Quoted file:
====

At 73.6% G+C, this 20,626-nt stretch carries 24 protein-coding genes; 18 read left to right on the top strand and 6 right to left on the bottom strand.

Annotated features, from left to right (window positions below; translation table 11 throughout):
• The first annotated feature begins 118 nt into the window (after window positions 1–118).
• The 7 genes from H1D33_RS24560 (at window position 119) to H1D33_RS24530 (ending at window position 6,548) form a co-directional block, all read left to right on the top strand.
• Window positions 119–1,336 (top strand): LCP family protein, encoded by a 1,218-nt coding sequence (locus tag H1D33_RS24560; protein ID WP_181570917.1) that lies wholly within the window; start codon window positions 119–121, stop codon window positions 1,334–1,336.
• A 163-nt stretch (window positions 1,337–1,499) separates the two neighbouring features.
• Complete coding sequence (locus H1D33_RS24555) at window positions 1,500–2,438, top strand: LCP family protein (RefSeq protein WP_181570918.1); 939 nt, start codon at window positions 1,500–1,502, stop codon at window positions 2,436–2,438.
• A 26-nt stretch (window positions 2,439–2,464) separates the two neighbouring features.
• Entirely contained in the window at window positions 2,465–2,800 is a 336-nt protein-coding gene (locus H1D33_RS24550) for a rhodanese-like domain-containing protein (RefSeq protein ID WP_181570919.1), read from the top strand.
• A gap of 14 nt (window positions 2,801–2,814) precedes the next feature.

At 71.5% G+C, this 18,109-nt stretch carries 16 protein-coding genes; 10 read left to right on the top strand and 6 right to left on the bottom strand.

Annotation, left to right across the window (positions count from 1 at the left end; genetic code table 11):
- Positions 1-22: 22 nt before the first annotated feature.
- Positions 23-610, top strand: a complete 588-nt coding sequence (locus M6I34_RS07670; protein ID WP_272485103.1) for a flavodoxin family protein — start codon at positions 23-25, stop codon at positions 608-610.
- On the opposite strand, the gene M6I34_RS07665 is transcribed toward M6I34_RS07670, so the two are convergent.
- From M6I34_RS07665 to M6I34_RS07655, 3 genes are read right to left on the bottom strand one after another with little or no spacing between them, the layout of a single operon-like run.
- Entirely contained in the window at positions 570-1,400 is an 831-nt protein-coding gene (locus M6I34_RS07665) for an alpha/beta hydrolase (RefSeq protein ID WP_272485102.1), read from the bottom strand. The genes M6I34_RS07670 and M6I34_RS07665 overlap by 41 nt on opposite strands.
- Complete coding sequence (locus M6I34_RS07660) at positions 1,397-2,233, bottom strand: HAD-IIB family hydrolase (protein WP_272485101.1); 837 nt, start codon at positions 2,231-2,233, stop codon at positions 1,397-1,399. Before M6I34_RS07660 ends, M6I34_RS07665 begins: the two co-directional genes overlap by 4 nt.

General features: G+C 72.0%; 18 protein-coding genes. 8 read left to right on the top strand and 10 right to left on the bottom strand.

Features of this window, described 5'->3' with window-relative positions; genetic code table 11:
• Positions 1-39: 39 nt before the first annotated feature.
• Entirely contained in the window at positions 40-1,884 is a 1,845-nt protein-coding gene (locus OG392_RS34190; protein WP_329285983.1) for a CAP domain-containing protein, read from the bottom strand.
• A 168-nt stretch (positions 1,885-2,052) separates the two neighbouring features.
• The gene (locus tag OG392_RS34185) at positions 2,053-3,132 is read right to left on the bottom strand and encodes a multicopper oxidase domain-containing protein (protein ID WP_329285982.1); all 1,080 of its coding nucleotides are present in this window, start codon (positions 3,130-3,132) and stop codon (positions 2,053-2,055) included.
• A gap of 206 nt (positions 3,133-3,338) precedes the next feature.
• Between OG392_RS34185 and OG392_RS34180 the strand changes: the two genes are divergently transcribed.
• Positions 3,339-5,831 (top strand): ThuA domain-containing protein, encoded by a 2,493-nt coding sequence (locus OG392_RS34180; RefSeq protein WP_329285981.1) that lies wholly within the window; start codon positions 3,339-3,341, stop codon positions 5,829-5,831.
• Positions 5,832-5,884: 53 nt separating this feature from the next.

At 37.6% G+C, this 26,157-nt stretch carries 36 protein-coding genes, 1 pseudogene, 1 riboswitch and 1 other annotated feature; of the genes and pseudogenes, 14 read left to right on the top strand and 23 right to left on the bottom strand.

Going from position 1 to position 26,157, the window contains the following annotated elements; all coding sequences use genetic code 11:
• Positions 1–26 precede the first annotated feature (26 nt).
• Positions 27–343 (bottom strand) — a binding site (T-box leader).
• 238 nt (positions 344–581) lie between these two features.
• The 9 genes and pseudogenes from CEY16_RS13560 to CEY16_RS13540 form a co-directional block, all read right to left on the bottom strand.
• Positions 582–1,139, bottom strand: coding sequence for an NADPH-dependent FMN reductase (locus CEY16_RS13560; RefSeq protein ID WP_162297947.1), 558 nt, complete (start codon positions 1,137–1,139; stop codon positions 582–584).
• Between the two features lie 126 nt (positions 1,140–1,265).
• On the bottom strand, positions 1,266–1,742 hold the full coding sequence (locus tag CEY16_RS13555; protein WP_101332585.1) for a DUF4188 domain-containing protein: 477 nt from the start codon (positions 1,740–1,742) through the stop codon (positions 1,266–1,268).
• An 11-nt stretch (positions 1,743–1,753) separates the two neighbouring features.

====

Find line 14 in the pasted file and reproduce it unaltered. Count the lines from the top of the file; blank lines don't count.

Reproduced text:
- Positions 23-610, top strand: a complete 588-nt coding sequence (locus M6I34_RS07670; protein ID WP_272485103.1) for a flavodoxin family protein — start codon at positions 23-25, stop codon at positions 608-610.